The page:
Treatments > Conservation


"Hands-on intervention techniques applied to the physical forms of museum, archive, and library materials and objects to achieve chemical and physical stabilization, in order to extend their useful life and ensure their continued availability."

Benchmarks in Collection Care for Museums, Archives and Libraries: A Self-assessment Checklist (PDF format file to download), re:Source, The Council for Museums, Archives and Libraries, 2002, p. 15

"Conservation means all the processes of looking after a place so as to retain its cultural significance." (Article 1.4)

"Conservation is based on a respect for the existing fabric, use, associations and meanings. It requires a cautious approach of changing as much as necessary but as little as possible." (Article 3.1)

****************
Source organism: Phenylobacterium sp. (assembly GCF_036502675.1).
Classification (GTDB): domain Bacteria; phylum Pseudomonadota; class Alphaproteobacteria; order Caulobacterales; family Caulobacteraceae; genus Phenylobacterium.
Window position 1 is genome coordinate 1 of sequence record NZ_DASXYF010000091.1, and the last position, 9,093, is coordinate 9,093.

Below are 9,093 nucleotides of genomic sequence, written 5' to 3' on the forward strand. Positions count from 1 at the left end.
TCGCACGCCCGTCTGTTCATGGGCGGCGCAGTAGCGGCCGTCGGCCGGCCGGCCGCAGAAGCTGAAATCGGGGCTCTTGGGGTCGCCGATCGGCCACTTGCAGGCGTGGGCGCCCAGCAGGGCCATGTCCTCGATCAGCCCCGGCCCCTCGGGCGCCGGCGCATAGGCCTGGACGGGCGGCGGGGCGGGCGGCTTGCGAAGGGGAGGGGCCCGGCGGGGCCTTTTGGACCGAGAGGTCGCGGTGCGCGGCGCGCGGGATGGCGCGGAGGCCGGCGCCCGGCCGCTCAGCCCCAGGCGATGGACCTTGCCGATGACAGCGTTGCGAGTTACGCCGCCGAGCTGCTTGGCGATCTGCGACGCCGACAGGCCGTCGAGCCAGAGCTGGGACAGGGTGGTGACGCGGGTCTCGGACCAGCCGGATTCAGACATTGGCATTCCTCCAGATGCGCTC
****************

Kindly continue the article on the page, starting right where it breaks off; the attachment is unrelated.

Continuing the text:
Australia ICOMOS Burra Charter, 1999, Australia ICOMOS

"Even with the best preventive care, museum conservators need to perform treatments on objects to stop and, as far as possible, remedy ongoing deterioration and damage. These may result from the inevitable processes associated with the aging of the materials, from 'inherent vice' where the use of certain materials and techniques in the manufacture of the object creates problems for its preservation, or from human intervention (earlier restorations, handling errors, etc.)."

Conservation Treatment Development, Smithsonian Center for Materials Research and Education


Preventive Conservation, Conservation: The Getty Conservation Institute Newsletter, Volume 15, Number 2, Summer 2000, Getty Conservation Institute.

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